"Isn't it nice when things just work?" - as the recent Honda add so aptly ponders.
I would have to agree. As an end user of a plethora of open source packages, from the oft-unsung
Bash shell to the behemoth that is OpenOffice, I'm well placed to vouch for the quality of stuff
available right now.
But what happens when something doesn't quite work right? What happens if you do find a genuine
software bug? Who do you tell? When can you expect a response?
Having reported (in methodical detail) several software issues to the manufacturers of
closed-source packages, ranging from router firmware to video editing software, I have never
received much more than an automated acknowledgement. There will of course be proprietary
software-houses that break from this apparent trend - it's just that I have yet to find one!
I am compelled to share my experience in reporting a bug in an apparently seldom used corner of the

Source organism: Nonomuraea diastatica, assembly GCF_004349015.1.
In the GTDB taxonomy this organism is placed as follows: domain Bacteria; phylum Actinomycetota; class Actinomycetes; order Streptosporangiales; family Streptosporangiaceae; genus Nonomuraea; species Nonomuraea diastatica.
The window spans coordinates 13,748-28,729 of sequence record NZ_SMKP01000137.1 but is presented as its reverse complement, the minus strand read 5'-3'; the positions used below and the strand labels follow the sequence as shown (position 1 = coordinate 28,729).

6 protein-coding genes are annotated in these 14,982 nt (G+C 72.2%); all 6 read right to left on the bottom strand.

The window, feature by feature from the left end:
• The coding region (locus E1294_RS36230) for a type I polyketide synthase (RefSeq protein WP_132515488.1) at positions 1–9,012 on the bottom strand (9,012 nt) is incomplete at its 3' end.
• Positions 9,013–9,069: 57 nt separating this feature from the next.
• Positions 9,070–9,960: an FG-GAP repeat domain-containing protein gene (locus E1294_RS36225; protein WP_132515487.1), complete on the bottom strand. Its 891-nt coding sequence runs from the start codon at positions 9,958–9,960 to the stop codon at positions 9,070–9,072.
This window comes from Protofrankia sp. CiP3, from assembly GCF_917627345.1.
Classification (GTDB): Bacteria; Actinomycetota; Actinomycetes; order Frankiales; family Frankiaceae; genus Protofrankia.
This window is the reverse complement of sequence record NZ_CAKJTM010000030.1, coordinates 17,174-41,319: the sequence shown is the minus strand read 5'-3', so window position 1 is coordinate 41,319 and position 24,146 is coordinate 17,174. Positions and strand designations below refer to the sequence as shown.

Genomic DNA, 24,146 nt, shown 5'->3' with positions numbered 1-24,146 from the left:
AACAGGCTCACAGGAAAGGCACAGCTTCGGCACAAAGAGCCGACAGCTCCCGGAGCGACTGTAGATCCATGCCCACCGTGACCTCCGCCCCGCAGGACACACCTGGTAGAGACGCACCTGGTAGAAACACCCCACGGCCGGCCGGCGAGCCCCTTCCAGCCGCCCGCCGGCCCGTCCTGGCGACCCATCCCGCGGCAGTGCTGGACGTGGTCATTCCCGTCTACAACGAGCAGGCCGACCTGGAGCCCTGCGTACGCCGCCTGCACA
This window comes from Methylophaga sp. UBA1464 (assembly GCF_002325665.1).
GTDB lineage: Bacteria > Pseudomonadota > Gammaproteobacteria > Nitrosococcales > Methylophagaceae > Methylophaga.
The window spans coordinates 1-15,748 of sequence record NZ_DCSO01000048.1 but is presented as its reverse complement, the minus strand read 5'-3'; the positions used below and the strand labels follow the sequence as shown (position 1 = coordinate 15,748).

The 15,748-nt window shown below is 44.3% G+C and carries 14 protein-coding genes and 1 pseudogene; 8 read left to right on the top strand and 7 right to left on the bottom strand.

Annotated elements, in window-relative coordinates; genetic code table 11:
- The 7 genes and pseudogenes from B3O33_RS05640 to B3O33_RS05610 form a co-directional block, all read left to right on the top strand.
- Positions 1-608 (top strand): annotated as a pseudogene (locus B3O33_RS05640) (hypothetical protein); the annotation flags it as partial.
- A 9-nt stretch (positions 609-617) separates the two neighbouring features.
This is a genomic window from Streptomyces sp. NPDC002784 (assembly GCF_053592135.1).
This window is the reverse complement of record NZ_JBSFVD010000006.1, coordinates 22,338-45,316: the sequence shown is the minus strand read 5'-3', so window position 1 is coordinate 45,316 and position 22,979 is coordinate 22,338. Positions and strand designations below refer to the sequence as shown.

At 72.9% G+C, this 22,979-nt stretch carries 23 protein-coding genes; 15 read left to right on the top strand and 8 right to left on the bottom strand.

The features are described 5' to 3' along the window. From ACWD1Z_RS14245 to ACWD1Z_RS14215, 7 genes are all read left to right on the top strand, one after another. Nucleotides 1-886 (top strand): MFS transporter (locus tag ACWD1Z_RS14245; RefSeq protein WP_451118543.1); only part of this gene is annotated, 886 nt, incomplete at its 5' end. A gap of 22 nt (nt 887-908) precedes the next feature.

open-source FreeRADIUS server. On Monday of this week, I emailed a report, along with relevant
debugging output and configuration files, to the freeradius-users mailing list. Within an hour, I
had received a personal acknowledgement from the project's founder and lead developer Alan DeKok,
informing me that the issue would be addressed as soon as time permitted.
Notification of the fix, along with download link for revised software, arrived before noon on
Friday. When was the last time you received that kind of service from a proprietary software project?
Many thanks to Alan and the FreeRADIUS team. Here is one very impressed customer.
19th Feb 2011